Top Critic Average
Phoenix Point's more complex take on the classic X-COM formula has some great ideas, but most of them feel experimental and in need of fine-tuning and balance.
In terms of core design, turn-based tactics games don't get much better than Phoenix Point.
Phoenix Point carries Gollop's legacy forward capably, if conservatively.
On paper it does everything XCOM does and more, but poor balancing and overcomplicated rules means it's just not as much fun.
The creator of XCOM returns with some interesting new ideas, but without the budget or time to refine them Phoenix Point struggles to offer a viable alternative to its more established rival.
Phoenix Point takes a good shot at revitalizing the XCOM formula.
Phoenix Point fits firmly on the foundation of modern XCOM, but rethinks combat with an action point system and the ability to free aim. While the latter seems like a gimmick, it's actually a wonderful tactical option that pushes the strategy forward. It's a shame then that a reliance on procedural generation leads to a lack of variety, weapon balance isn't great, and the technical execution is rough. Phoenix Point is a great starting point for something amazing, but it's not quite there yet.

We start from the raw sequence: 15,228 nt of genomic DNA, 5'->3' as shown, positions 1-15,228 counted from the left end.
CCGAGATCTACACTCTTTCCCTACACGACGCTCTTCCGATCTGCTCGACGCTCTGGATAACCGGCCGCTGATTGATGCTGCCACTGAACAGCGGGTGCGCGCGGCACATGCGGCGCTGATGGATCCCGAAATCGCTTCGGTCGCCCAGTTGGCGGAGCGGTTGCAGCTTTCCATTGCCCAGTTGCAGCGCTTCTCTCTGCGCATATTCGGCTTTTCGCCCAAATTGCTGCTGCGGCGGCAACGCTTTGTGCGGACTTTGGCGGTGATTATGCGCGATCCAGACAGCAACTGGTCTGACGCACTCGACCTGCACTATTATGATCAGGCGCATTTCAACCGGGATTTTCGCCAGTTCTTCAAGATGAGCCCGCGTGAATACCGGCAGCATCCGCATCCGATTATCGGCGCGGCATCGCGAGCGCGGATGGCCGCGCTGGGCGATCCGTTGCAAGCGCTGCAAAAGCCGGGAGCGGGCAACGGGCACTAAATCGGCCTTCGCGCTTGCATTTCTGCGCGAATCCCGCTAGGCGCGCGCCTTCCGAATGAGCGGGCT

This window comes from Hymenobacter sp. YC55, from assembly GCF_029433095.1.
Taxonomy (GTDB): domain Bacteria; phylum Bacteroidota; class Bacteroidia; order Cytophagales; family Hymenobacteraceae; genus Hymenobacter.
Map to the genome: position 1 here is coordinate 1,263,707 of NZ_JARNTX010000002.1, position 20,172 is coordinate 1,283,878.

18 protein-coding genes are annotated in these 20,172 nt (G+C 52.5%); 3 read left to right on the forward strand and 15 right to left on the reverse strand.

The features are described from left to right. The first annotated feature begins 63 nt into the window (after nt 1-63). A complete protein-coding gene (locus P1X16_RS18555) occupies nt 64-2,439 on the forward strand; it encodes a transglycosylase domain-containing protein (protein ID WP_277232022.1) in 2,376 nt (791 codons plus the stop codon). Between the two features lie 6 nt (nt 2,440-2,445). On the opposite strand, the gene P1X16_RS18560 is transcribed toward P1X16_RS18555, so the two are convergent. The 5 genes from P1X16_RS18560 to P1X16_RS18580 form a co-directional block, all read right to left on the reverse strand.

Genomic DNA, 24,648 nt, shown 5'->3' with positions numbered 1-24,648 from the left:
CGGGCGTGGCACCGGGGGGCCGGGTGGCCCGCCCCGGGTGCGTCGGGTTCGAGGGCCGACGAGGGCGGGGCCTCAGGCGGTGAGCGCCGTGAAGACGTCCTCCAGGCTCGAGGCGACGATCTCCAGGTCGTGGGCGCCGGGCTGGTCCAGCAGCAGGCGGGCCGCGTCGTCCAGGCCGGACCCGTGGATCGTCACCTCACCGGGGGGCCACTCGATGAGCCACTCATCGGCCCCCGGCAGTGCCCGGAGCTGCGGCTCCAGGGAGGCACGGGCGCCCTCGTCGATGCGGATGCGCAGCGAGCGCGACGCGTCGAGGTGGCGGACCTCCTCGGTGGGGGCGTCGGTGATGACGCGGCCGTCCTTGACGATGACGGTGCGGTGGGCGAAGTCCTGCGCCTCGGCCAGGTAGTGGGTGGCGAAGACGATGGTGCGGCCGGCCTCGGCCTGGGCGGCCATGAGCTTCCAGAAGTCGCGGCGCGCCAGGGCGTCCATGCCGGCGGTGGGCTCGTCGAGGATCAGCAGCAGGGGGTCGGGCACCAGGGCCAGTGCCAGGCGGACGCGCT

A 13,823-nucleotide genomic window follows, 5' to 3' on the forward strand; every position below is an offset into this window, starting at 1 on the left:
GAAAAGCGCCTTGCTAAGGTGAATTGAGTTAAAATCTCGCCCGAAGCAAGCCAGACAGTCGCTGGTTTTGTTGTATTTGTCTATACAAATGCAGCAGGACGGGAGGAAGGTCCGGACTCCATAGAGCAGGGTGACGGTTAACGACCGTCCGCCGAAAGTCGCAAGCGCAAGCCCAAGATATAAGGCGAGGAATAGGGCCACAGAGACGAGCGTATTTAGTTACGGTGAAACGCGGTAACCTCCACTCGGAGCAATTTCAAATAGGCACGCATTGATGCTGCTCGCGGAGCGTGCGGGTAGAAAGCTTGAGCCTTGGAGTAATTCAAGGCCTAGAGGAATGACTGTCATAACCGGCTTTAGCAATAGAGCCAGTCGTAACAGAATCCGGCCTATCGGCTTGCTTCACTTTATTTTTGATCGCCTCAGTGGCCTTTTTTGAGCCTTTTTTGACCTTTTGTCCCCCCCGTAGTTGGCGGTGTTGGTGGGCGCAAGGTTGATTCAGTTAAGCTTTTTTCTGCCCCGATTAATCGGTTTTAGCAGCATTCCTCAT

Phoenix Point is a good try at capturing some of that XCOM magic, but it falls short of being great. I found myself enjoying the experience, but at the same time, couldn't help feel that something was missing. Hopefully it's something that can improve in a sequel, if it ever comes.
Phoenix Point expands upon the XCOM formula brilliantly, offering a fantastic campaign that leaves you twisting and turning.
Surely an interesting game, Phoenix Point nevertheless suffers from some opaque mechanics and too much micromanagement. Julian Gollop is proposing a valid spin on the X-COM formula, but Firaxis' War of the Chosen remains a bridge too far.
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